I recently saw this movie...and it is one of the best films I have probably ever seen. It is also the most disturbing and most uncomfortable movie I have had to sit through. The "Saw" movies and "Saving Private Ryan" don't even compare. Those movies are about physical violence, but nothing is more disturbing to me than psychological violence. The way the psychological terror of all of the characters go through in the film and where they ultimately end up is what makes "Requiem for a Dream" so disturbing. I'm also glad that Aronofsky evaded the "Hollywood Ending" here, and went for a unique and realistic one, and didn't dumb it down a bit. The musical score of the film is also one of the best parts of the film.
I also want to add that Ellen Burstyn was fucking snubbed of that Oscar. Her performance was masterful and devastating, and I don't think I've seen a performance like that on film...ever...from what I can recall. Here's the scene that stands out the most. If you notice during the scene, the camera is kind of off a bit when focusing on Burstyn. If you listen to the commentary track on the DVD, the person who was shooting Burstyn couldn't keep the camera on her correctly because he had fogged up the lens to look through because he was so moved by her performance.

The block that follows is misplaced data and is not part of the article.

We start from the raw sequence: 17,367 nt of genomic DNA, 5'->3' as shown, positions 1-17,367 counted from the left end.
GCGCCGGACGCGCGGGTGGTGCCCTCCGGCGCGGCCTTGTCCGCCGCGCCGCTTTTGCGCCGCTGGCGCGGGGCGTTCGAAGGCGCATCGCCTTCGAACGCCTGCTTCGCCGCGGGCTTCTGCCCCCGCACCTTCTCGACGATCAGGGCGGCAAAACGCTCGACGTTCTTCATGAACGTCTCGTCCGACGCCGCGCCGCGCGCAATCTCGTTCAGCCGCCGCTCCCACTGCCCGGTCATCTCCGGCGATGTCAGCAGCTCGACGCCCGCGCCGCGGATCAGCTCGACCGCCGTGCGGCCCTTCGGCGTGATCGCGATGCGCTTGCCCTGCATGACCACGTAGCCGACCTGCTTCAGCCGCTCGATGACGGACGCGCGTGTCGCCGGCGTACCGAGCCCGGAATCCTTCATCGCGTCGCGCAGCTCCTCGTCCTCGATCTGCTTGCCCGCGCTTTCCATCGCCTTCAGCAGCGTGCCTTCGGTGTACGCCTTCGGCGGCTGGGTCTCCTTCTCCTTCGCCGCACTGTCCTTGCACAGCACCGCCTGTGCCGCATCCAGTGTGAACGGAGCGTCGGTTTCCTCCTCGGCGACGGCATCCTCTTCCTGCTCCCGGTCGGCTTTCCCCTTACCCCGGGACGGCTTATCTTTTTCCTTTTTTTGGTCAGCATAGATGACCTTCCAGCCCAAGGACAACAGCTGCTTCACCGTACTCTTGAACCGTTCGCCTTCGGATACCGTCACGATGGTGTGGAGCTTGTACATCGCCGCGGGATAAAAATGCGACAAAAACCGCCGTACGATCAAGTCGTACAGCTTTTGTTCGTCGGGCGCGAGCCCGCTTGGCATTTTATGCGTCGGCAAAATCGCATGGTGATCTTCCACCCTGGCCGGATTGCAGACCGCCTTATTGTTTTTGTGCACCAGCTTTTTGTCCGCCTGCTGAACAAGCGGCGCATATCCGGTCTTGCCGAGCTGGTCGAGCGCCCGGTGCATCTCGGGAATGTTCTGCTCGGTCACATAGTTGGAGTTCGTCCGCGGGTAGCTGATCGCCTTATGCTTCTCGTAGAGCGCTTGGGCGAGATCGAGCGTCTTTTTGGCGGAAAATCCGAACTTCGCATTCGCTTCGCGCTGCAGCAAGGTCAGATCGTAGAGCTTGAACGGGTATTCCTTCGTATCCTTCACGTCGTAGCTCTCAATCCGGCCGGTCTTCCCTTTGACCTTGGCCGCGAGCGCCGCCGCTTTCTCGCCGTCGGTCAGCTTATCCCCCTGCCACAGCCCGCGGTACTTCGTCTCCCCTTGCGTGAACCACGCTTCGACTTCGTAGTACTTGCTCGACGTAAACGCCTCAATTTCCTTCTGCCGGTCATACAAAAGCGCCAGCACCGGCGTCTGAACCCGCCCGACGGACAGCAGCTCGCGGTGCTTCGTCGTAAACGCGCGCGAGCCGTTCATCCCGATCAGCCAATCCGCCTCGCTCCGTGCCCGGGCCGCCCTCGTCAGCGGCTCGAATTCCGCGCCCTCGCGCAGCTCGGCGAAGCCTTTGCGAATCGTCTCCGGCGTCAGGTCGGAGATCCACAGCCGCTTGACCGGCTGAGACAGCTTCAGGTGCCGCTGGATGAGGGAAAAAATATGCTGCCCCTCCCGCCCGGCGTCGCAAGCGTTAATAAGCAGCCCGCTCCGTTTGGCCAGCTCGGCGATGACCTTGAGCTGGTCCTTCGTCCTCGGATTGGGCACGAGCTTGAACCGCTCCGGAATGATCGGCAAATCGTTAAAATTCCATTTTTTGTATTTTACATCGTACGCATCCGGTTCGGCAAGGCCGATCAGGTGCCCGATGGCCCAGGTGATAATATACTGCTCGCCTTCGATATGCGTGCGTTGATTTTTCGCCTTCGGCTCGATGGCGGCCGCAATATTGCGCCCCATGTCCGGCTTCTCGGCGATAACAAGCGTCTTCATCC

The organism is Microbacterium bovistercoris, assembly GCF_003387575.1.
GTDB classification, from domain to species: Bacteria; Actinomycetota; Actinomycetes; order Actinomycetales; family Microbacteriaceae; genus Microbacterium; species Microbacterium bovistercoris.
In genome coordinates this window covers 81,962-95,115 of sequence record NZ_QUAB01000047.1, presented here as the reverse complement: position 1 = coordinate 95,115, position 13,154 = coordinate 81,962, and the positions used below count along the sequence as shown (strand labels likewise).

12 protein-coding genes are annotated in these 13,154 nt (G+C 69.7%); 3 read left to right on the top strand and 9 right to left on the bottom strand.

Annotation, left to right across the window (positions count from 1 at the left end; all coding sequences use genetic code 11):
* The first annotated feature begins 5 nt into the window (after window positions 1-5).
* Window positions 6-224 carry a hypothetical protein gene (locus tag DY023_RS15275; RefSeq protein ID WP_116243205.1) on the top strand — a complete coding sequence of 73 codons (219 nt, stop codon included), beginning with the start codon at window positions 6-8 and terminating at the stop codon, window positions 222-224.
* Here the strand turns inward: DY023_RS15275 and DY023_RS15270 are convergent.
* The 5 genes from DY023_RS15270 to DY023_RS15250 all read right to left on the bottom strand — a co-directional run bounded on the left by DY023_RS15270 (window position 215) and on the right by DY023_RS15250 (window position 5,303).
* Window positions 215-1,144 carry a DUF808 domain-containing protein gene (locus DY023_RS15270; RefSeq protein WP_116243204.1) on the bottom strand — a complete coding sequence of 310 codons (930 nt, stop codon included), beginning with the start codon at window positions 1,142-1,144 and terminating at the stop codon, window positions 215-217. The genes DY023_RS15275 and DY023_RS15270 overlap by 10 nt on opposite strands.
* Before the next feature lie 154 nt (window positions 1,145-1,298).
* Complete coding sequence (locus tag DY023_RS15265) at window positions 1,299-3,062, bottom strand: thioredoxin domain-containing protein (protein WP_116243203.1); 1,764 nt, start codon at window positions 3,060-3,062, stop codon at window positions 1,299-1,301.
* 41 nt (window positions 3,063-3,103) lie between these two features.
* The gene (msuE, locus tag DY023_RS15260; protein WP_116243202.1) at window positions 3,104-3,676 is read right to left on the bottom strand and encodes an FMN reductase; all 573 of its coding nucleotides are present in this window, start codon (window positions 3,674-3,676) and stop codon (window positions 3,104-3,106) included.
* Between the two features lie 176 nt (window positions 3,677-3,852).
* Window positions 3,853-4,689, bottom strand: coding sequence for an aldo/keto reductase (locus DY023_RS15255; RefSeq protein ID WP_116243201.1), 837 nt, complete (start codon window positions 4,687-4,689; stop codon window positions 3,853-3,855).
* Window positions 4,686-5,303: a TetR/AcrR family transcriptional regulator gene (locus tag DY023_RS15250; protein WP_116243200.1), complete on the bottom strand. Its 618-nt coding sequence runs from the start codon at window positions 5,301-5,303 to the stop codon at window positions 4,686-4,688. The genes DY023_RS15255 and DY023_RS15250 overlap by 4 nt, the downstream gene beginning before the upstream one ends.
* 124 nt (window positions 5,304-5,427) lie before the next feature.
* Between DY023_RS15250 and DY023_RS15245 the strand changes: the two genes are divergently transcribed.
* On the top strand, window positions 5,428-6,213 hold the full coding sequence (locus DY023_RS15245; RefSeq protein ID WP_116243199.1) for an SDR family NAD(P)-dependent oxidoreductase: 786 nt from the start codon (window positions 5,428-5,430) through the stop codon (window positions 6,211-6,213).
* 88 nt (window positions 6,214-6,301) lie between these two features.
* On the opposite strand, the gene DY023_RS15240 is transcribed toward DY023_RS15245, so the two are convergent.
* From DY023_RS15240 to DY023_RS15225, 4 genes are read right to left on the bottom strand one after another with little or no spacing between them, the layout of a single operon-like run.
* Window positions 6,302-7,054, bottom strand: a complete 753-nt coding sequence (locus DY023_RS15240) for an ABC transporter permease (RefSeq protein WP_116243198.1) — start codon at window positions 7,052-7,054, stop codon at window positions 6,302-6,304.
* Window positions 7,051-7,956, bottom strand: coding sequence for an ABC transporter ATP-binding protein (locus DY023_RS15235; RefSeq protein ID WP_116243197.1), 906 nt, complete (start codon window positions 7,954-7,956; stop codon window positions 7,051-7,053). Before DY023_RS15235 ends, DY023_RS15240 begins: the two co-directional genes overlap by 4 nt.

At 6/14/10 01:03 AM, bgraybr wrote:
I just read the WIkipedia entry for the movie and it sounds extremely depressing.
It's thatand more.
At 6/14/10 12:52 AM, kikomannnn wrote:
It's one giant miserable clusterfuck where nothing is resolved.
That is the film's intention (to be a clusterfuck), and the fact that nothing is resolved .
Nothing is gained from viewing it.
HIGHLY disagreed. It will make you think twice about doing something bad that is habit or addiction forming.
It really is a movie you see one time just to say you saw it, people hype it up way too much.
It may be a movie that some people only see once because there is no replay value, because it is so disturbing. But the replay value to me is so high, because it serves as a reminder. I believe it is worthy of all of the hype it has received.
I agree with Hemlock when he says the ending is very powerful. If you notice, all 4 characters at the end of the film assume a fetal position in their final shots of reality.
At 6/14/10 10:44 AM, WaterShake wrote:
Hmm, I don't think i've ever heard anyone say that they "loved" RFD before. I dunno, just seems somewhat inappropriate for such a heartbreaking film.
I loved it, because it was one of most unique and defining cinematic experiences I have ever had. That and all of the elements in the film are perfectly placed, even though it is a clusterfuck (once again, that is the point).
If your looking for more films that deal with drug addiction then I think you'll be disappointed. I think RFD has been the best portrayal to date.
And it probably will be for a very long time.